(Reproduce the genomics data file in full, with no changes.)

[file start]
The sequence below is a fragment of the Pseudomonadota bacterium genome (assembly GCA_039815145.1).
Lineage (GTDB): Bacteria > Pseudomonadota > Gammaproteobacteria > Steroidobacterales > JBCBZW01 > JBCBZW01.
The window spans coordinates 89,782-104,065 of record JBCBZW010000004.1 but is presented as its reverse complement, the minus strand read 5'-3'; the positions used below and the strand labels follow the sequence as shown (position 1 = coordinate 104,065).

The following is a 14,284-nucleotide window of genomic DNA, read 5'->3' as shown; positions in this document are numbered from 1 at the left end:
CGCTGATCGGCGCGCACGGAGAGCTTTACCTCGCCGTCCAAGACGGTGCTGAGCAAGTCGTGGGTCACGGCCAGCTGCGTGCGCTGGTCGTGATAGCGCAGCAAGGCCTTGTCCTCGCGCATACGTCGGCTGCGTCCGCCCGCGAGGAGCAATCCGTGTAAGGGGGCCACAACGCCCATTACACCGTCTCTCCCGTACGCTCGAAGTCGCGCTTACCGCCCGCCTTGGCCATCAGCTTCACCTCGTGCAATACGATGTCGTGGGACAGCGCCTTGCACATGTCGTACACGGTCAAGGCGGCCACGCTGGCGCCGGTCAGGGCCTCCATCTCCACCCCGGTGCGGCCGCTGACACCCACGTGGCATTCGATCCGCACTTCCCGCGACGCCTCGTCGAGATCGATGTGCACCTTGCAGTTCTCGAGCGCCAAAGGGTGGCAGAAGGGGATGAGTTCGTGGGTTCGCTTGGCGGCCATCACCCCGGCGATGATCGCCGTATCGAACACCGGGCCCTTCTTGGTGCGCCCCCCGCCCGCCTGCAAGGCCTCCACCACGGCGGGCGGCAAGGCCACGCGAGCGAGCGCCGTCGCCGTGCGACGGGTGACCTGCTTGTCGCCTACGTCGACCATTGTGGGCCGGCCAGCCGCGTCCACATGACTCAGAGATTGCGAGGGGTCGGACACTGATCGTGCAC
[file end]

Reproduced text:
The sequence below is a fragment of the Pseudomonadota bacterium genome (assembly GCA_039815145.1).
Lineage (GTDB): Bacteria > Pseudomonadota > Gammaproteobacteria > Steroidobacterales > JBCBZW01 > JBCBZW01.
The window spans coordinates 89,782-104,065 of record JBCBZW010000004.1 but is presented as its reverse complement, the minus strand read 5'-3'; the positions used below and the strand labels follow the sequence as shown (position 1 = coordinate 104,065).

The following is a 14,284-nucleotide window of genomic DNA, read 5'->3' as shown; positions in this document are numbered from 1 at the left end:
CGCTGATCGGCGCGCACGGAGAGCTTTACCTCGCCGTCCAAGACGGTGCTGAGCAAGTCGTGGGTCACGGCCAGCTGCGTGCGCTGGTCGTGATAGCGCAGCAAGGCCTTGTCCTCGCGCATACGTCGGCTGCGTCCGCCCGCGAGGAGCAATCCGTGTAAGGGGGCCACAACGCCCATTACACCGTCTCTCCCGTACGCTCGAAGTCGCGCTTACCGCCCGCCTTGGCCATCAGCTTCACCTCGTGCAATACGATGTCGTGGGACAGCGCCTTGCACATGTCGTACACGGTCAAGGCGGCCACGCTGGCGCCGGTCAGGGCCTCCATCTCCACCCCGGTGCGGCCGCTGACACCCACGTGGCATTCGATCCGCACTTCCCGCGACGCCTCGTCGAGATCGATGTGCACCTTGCAGTTCTCGAGCGCCAAAGGGTGGCAGAAGGGGATGAGTTCGTGGGTTCGCTTGGCGGCCATCACCCCGGCGATGATCGCCGTATCGAACACCGGGCCCTTCTTGGTGCGCCCCCCGCCCGCCTGCAAGGCCTCCACCACGGCGGGCGGCAAGGCCACGCGAGCGAGCGCCGTCGCCGTGCGACGGGTGACCTGCTTGTCGCCTACGTCGACCATTGTGGGCCGGCCAGCCGCGTCCACATGACTCAGAGATTGCGAGGGGTCGGACACTGATCGTGCAC